Walking with a ghost

Today I was walking to the library to pick up some stuff I had on reserve when suddenly I thought I saw my mom. Long-time readers may find this odd since my mom died three years ago, which is exactly why I found it so strange and stopped in my tracks on Michigan Avenue. It’s a good thing I wasn’t crossing a street.

Every once in a while I’ll see someone who looks like her, and it’s the strangest feeling. It’s only happened a handful of times, but I remember each one vividly because it just absolutely knocks the wind out of me. Standing in line at a Marshall’s in Columbus, eating dinner with Brandon at an Applebee’s in Zanesville, and suddenly it happens. It’s such a surreal roller coaster of raw emotions that plays out in milliseconds, where in an instant I am altogether shocked, elated and utterly devastated.

Usually it’s a middle-aged woman with short hair and hoop earrings, maybe wearing a blue jacket like hers. This time it was a tourist with a small, red leather backpack and a sweater tied around her waist, walking into a store on the Magnificent Mile. I almost made a move as if to follow her inside, kind of like when you think you see someone you know but it turns out it’s someone else and you laugh at yourself for almost running up to say hi. Except sadder.

Even though it really messes with my head when it happens, it’s not entirely unwelcome. For the longest time after my mom died, I never dreamed about her. My dad did, and I burned with envy as he recounted dreams of long conversations with her. When I finally did dream about her, months after, she never said a word. Sometimes she would have a new family, sometimes she was sick. Often she was sick. I’d usually forget in the dream that she was dead and waking up from that felt a little like losing her all over again, on a very small scale. It could really ruin your day.

When I started going to grief counseling, I began dreaming about her almost every other week. I knew talking about her was causing it, but she was showing up sick less and less frequently. I’d dream about the first summer I worked at the hotel, and packing my lunch in the morning with her in the kitchen getting ready to leave for the library. We’d say little of importance, but when I woke up, it seemed like nothing could ever be more important, and I’d struggle to remember every detail as they slipped away. It was still a jolt to realize I’d been dreaming but it was kind of like how my dad would describe seeing her — it was like she was visiting.

A couple of months ago she was there and at some point, something triggered in my brain that I was dreaming. I knew that she was still dead and not really there, yet I found myself begging for it not to be true. “Please let this NOT be a dream,” I said, convinced I could make it happen. And even though it obviously didn’t, having that kind of lucidity made me savor the moment more. Even if just for a little while.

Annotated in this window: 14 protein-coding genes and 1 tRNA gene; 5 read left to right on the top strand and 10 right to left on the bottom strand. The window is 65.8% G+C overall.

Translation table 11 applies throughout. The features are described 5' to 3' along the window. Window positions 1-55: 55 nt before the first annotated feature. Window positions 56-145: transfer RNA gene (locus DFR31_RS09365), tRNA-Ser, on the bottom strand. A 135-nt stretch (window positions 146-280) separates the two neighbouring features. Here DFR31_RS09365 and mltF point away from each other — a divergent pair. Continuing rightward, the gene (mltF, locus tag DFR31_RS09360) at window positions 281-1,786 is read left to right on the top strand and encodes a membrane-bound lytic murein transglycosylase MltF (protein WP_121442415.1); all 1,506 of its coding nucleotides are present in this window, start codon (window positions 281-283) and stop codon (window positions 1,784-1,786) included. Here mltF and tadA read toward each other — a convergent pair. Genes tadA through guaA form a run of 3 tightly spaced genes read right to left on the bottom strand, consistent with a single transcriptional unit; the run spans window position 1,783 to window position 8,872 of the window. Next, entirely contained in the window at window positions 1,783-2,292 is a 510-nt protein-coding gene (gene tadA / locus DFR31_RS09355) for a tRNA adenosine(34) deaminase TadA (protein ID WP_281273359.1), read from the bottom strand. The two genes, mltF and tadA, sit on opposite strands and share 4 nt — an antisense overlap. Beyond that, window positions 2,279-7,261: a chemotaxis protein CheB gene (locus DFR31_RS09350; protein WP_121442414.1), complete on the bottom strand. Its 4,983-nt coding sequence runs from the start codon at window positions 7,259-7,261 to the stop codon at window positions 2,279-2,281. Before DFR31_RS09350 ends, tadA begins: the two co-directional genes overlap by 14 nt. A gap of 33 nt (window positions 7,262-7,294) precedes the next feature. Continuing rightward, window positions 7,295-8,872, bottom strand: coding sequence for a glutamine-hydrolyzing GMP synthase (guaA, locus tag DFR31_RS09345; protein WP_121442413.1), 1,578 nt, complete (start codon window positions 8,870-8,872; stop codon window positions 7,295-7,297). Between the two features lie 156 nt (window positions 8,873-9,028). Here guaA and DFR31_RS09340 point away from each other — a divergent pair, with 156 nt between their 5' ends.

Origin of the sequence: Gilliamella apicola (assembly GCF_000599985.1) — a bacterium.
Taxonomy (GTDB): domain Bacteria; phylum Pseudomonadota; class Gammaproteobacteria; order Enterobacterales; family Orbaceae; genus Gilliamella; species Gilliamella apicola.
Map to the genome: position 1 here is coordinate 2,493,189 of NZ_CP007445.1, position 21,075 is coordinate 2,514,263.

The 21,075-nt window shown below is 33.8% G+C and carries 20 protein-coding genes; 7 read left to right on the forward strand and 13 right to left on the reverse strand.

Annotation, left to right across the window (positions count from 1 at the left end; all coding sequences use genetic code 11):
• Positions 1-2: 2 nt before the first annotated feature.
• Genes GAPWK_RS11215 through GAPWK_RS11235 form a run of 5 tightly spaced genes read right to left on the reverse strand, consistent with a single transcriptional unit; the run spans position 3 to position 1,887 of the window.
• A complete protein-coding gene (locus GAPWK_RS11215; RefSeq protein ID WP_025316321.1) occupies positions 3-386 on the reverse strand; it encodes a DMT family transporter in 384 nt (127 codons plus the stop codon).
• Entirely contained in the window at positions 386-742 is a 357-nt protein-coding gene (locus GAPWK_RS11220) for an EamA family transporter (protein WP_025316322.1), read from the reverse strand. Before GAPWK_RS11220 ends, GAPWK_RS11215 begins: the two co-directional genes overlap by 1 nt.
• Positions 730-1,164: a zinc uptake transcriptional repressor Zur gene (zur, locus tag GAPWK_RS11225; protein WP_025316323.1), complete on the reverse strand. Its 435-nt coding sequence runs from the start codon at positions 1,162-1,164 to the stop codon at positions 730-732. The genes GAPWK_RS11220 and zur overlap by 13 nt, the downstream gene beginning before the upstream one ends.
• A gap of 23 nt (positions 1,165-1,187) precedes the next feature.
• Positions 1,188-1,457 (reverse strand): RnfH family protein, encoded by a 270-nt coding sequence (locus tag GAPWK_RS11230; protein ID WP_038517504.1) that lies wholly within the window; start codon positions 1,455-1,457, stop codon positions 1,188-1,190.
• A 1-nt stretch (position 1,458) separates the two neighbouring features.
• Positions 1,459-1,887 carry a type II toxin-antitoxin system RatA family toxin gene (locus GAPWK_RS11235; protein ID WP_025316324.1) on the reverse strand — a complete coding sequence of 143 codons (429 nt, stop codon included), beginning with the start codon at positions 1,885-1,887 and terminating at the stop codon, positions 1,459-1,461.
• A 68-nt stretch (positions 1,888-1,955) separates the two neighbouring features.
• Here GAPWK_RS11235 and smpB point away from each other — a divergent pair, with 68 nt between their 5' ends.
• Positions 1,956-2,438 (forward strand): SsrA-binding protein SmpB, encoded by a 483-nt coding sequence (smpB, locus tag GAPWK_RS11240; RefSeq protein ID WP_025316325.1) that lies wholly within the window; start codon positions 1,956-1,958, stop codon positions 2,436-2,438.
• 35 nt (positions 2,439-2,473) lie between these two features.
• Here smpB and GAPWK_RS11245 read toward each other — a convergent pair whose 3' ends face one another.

It very rarely dawned on me in a meaningful way that my mom was a cancer survivor for 17 years. It was a thing that I knew, but the weight of it failed to impress upon me most of the time. My parents must have really downplayed the seriousness of her situation around me and my brother, which probably spared us some trauma and/or years of therapy. I remember I found her wig once, years after she went into remission, stowed away in the upstairs bathroom closet. When she casually told me what it was, that actually got through to me. I should’ve been more grateful more often for the time she was mysteriously granted, but it’s hard to convey that to a four-year-old, I guess.

This week one of my editors asked me to cover a cancer survivors celebration at a local hospital. I hate to say it, but I had to think about it for a couple days. I’m not bitter, I’m just unsure of how I’m going to act there. But I’ll be there regardless. I might be sorry I went but it’d be a shame to be too afraid to go because of how I might feel afterward. Especially when that’s nothing compared to what the people they’ll be recognizing have been through. So, remember me on Sunday afternoon if you think of it.

…Happy Friday! Right? You’re welcome.

Hope everyone has a good weekend.

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2 thoughts on “Walking with a ghost

  1. I just gotta say… you are amazing. This post really hit me and made me realize I don’t think I could be as open about this situation. I have lost some people very close to me, though none that compare to a mother, and it still gets to me to just think about them. So to publish a post like this on public forum is very… inspiring I guess you could say. So props to you girl! 🙂

    • For someone who writes comedies I sure do write a lot about tragedy. Thanks for reading, RJ, and good luck with your exciting upcoming projects!

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